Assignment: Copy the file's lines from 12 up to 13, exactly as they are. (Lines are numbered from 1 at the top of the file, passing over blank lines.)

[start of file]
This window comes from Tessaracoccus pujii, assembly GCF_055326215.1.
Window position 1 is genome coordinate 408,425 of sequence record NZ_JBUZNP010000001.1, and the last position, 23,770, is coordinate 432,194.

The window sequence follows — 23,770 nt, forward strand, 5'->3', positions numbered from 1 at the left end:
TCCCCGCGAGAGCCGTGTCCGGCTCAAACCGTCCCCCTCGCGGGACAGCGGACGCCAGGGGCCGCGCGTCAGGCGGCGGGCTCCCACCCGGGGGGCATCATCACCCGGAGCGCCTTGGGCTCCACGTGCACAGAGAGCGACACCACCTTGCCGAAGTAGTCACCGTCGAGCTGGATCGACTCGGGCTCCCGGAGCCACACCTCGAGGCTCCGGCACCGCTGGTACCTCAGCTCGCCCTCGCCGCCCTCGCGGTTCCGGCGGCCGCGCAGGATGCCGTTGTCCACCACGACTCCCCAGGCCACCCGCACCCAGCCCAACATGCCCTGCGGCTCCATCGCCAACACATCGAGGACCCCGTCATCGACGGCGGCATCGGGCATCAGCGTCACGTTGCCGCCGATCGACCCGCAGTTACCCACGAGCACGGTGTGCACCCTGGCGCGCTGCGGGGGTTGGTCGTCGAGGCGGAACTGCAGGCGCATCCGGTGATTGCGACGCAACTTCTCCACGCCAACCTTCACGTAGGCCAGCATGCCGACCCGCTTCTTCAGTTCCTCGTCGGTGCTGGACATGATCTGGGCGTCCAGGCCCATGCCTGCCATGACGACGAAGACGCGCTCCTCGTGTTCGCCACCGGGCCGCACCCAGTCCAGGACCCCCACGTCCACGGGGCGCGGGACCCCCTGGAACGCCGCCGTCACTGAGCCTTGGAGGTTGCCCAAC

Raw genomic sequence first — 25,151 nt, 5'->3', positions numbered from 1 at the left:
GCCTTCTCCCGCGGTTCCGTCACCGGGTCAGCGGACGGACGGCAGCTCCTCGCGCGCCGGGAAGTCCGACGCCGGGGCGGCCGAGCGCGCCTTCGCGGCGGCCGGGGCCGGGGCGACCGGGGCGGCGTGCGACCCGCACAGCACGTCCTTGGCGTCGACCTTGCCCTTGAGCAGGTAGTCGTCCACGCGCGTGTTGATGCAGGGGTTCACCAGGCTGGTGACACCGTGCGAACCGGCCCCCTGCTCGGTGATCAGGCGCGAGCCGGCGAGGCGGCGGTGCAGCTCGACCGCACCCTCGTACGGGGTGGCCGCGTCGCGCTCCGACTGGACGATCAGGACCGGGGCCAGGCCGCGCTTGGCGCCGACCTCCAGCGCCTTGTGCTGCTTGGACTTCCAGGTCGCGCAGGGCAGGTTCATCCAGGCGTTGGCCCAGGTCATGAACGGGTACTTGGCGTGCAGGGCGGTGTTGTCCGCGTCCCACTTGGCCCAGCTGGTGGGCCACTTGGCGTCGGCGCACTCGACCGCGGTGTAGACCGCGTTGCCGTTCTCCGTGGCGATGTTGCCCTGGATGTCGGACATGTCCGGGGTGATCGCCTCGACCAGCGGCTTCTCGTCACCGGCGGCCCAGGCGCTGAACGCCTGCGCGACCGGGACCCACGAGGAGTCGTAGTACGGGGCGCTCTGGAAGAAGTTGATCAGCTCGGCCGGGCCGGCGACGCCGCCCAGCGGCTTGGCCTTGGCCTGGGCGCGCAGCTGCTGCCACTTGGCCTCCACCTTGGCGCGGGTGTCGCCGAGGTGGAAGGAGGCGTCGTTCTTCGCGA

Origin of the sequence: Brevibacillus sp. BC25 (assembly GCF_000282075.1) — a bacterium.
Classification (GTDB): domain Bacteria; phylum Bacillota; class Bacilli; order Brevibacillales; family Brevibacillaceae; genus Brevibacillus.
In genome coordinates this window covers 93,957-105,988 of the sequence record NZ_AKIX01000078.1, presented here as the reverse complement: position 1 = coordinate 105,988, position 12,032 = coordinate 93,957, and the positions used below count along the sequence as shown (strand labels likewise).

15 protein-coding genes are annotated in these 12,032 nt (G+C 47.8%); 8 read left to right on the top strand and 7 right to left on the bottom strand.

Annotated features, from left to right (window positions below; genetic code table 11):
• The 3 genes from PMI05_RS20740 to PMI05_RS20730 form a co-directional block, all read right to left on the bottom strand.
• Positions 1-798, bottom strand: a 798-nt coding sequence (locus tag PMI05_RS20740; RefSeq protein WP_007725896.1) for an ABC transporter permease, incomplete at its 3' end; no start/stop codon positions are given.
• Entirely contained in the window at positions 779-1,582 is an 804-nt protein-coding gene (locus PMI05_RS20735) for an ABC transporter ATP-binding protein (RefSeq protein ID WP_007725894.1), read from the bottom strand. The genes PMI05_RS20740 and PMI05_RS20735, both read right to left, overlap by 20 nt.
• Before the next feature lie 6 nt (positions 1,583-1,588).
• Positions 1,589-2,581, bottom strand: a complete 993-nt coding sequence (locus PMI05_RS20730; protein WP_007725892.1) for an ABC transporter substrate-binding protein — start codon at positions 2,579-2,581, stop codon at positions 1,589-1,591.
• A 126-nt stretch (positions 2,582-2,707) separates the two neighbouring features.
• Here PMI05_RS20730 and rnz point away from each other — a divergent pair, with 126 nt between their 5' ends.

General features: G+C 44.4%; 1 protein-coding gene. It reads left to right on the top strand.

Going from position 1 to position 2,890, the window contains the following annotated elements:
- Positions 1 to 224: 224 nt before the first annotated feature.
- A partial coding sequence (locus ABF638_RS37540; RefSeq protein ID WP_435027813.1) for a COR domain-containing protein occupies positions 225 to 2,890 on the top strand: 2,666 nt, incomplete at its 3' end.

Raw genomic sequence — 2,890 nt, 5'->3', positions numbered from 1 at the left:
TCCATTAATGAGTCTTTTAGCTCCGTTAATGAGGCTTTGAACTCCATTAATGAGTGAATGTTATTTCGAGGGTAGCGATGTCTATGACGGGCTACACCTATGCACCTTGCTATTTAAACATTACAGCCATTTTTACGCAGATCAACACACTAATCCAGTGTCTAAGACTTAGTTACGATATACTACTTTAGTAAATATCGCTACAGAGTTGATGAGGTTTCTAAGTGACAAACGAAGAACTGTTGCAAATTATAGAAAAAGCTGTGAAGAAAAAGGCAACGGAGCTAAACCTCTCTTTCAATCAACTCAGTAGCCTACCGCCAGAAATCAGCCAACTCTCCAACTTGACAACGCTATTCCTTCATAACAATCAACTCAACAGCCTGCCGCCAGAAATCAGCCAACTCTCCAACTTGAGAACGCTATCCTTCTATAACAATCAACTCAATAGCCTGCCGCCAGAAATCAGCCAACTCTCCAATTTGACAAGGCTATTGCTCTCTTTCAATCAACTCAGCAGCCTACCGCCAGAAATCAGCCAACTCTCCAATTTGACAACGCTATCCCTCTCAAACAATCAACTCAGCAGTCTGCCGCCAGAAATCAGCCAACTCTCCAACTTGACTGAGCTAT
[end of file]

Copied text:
• The 3 genes from PMI05_RS20740 to PMI05_RS20730 form a co-directional block, all read right to left on the bottom strand.
• Positions 1-798, bottom strand: a 798-nt coding sequence (locus tag PMI05_RS20740; RefSeq protein WP_007725896.1) for an ABC transporter permease, incomplete at its 3' end; no start/stop codon positions are given.